Your mission, if you choose to accept, is to take a small step in organization and planning this week. There are a lot of levels of meal planning. Find out where you are, and move one step up.
Level of Commitment: Baby Steps (It’s a choose-your-own-adventure this week!)
Level One: I don’t meal plan
Your mission: Plan a meal for ONE DAY this week.
Level Two: I meal plan every so often
Your mission: Plan 5 days in a row and see how it goes.
Level Three: I am a meal planner!
Your mission: Plan an interconnected meal plan this week.
Brainstorm a list of five “fast meals” for surprise days.
Level Four: I do it all already
Your mission: Try a new recipe this week.
Make a list of five “budget-watcher” meals.
Level One: Meal Planning Step by Step
- Check the grocery sales or what you have on hand
- Decide on a meal that fits your frugal supplies; include sides and salad
- Plan backward and write it down:
- What needs to be done the day before? (Thaw meat, for example?)
- Where are my ingredients? Add to shopping list if necessary
- What time should I start preparing the meal that day? Write it in your calendar.
I promise your meal prep will go more smoothly than if you hadn’t planned anything.
Your goal: You are NOT allowed to run to the store or borrow from a neighbor for this meal! :) Added Bonus: You’ll save gasoline, time and money if you don’t make extra store trips. If you need more meal planning help, see the links at this week’s Food for Thought.
Level Two: Five in a Row
Follow steps above and see if you can knock out some meal prep for Tuesday as you’re cleaning up Monday’s meal (pulling ingredients out, etc.). Write it down, including the day before prep and start time. Challenge yourself. I truly believe that if you know what is coming, you’ll be happier and less stressed as each day passes.
Level Three: Connect the Dots…I Mean, Dinners
See my meal plan for a slightly overwhelming example of connecting dinners. I used chicken and broth many times in a week, plus other perishables like parsley.
The theory of Cook Once, Serve Twice (C.O.S.T.) is a real time and money saver. Can you have stir fry one day and something else with cooked rice in it a day or two later? You’ll save a pot! Is spinach on sale? Plan a casserole and a soup using spinach and make sure you don’t have to throw out half the bag once it’s goopy and gross. You know how I hate to waste food. Can you brown ground beef once and use it for two meals? This is best if you can put the leftovers from meal 2 in the same container you stuck the cooked meat in after meal one. It’s all about doing fewer dishes, my friends.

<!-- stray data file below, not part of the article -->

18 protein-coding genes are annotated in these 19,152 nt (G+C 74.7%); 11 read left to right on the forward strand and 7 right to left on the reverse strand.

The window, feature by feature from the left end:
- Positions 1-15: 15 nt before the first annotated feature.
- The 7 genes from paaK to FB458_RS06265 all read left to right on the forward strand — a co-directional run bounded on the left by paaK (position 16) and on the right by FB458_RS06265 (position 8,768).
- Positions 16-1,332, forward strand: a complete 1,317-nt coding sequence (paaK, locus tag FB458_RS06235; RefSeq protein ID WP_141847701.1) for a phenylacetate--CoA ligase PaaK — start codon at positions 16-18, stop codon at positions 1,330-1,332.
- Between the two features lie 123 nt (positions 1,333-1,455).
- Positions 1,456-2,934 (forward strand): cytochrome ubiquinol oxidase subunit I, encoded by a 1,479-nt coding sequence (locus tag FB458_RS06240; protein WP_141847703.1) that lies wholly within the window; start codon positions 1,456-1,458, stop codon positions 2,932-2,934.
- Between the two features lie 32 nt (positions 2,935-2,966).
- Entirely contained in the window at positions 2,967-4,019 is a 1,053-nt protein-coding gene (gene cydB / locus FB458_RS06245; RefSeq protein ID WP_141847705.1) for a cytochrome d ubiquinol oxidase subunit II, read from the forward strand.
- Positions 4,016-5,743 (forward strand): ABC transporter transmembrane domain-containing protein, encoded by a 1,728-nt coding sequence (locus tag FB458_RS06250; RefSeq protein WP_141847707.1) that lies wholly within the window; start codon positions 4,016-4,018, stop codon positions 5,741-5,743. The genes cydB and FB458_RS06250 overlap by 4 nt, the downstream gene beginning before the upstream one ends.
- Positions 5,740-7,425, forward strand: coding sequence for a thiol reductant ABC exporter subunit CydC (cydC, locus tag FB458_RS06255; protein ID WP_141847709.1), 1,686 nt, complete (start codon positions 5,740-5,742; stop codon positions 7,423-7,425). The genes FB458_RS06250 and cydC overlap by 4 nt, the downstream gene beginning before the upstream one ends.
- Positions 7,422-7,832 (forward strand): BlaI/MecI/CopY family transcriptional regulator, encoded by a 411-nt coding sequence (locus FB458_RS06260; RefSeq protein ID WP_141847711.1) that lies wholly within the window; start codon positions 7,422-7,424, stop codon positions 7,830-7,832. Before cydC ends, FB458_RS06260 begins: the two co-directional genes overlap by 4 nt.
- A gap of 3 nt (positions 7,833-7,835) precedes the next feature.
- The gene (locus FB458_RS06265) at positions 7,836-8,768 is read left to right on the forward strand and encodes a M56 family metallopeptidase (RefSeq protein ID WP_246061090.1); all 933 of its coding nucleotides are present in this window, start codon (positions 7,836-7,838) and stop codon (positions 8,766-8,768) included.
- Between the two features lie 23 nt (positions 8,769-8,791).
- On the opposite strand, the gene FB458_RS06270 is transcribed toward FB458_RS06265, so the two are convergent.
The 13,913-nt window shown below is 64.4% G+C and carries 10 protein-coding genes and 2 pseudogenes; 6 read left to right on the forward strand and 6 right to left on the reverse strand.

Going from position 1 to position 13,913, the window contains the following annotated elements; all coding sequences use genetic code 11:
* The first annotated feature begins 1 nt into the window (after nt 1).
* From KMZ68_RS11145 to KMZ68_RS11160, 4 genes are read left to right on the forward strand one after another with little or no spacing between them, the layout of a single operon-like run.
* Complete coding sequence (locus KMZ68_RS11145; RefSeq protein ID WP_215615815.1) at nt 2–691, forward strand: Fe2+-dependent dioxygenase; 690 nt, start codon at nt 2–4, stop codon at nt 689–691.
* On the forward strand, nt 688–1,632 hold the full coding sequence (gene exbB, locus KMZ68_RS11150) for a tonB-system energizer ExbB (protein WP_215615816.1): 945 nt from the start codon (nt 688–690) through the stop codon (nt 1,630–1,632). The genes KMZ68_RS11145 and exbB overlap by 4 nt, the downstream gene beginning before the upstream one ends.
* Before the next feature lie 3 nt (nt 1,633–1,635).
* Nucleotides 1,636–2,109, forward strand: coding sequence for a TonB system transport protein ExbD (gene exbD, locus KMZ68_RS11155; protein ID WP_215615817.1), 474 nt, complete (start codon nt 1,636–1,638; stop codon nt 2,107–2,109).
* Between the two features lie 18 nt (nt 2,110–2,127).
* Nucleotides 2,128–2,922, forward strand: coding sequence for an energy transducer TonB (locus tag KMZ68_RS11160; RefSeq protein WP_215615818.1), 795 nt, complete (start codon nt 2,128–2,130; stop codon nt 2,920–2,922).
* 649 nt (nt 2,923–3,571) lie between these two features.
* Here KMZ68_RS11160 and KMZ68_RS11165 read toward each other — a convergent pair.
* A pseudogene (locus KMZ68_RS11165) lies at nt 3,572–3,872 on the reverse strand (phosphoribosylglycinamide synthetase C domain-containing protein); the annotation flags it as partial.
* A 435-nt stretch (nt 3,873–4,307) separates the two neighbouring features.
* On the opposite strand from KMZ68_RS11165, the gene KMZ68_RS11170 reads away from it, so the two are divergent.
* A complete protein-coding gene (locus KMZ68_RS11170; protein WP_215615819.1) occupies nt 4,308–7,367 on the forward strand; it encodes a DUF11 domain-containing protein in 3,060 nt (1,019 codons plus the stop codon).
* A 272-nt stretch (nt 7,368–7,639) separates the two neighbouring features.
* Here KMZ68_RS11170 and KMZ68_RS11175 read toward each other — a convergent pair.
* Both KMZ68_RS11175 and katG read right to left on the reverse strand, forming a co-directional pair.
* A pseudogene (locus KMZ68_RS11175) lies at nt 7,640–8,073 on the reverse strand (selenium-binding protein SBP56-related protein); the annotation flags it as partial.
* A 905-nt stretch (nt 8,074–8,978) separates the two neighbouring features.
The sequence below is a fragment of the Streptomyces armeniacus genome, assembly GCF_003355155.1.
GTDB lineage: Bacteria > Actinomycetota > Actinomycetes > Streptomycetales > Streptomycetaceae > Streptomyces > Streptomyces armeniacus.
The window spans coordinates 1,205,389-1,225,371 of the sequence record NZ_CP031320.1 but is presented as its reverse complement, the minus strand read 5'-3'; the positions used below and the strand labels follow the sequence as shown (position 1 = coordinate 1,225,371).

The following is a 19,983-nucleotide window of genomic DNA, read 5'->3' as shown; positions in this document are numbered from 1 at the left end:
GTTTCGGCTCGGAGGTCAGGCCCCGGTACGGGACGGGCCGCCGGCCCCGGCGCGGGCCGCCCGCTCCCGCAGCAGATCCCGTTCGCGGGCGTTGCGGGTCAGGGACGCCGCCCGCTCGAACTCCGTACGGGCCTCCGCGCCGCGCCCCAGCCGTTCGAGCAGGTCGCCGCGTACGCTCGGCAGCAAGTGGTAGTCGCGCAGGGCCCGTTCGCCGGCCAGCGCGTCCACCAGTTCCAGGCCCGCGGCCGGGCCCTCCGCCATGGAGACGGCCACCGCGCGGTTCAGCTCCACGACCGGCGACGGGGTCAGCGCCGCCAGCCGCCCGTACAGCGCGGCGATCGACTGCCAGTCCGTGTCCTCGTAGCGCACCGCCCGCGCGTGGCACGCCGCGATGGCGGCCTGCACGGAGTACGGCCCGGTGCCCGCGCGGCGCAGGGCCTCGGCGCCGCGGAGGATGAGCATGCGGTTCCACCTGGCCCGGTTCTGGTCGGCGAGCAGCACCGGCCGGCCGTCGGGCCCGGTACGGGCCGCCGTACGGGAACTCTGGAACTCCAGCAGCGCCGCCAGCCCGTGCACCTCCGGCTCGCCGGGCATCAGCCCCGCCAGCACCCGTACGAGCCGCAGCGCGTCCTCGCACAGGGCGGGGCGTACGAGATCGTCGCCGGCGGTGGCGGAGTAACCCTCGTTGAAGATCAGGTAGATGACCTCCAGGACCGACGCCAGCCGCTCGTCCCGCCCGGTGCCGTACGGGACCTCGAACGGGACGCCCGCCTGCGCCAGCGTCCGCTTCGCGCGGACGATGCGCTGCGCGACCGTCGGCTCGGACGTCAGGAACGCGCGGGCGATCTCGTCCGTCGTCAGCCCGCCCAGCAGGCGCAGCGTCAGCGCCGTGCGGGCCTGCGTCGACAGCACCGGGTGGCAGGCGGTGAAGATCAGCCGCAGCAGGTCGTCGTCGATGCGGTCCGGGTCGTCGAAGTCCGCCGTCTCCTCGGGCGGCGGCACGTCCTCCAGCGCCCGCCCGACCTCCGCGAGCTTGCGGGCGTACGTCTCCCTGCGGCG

Your challenge this week is to make at least one connection in your weekly meal plan. Enjoy!
“Fast Meals” Folder
Some days you’ve just forgotten to extend the meal plan that far. You come back from a trip and there’s nothing to eat at 6:00. You forget to buy an ingredient – what to substitute for your perfectly planned week of meals? I have a file folder in with my cookbooks with a few recipes that
- include ingredients I (almost) always have on hand
- can be made in half an hour or less
My favorite emergency meal is spaghetti with meatballs, which are almost always ready to go (homemade) in my freezer. I just throw them into the sauce and they heat so quickly. Frozen homemade chicken nuggets are great to have on hand, too. The toaster oven makes short work of them. Tacos and cream of potato soup are other winners. What are your fast emergency meals? If you have a folder or write down a list, you won’t have to work so hard mentally when it’s crunch time.
Level Four: So You Have it All Together
Fabulous. I applaud the fact that you’re meal planning already! That makes life easier, doesn’t it? It will also make some of our future missions easier. Here’s something you can do this week if you don’t feel like trying a new recipe (or if even that is in your routine already!):
Take 15 minutes or so and estimate how much some of your favorite meals cost. It’s an interesting exercise, I think. If your favorites don’t exactly fit into the “budget” meal category (under $5 start to finish is my qualification), find some recipes that do. I make it a goal to include one budget meal each week. It’s often my meatless meal (I do love two-fers!). Your wallet will thank you!
UPDATE: More meal planning inspiration at the updated Monday Mission, and if menu planning, especially keeping all the meals nourishing, seems daunting to you, you may want to check out a menu planning weekly helper like GNOWFGLINS. You’ll get recipes, shopping lists, and even “what to do when” guides.
Your mental mission this week is simply to pay attention to how much plastic you use in the kitchen. To eat, to drink, to store food, to prepare it.
Keep looking for chicken with bones (preferably a whole chicken) on sale, and keep collecting glass jars (like from spaghetti sauce). Chicken stock is coming in two weeks and homemade yogurt in April!
Find meal planning resources and a sample two-week plan here.
Come back Wednesday to learn what works for me in my freezer!
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If you missed the last Monday Mission, click here.
I am a guest lecturer and partner with GNOWFGLINS eCourses, so I will earn commission from any sales made starting here. Of course, the courses are also an awesome way to learn to cook real food, so I’d gab about them anyway.
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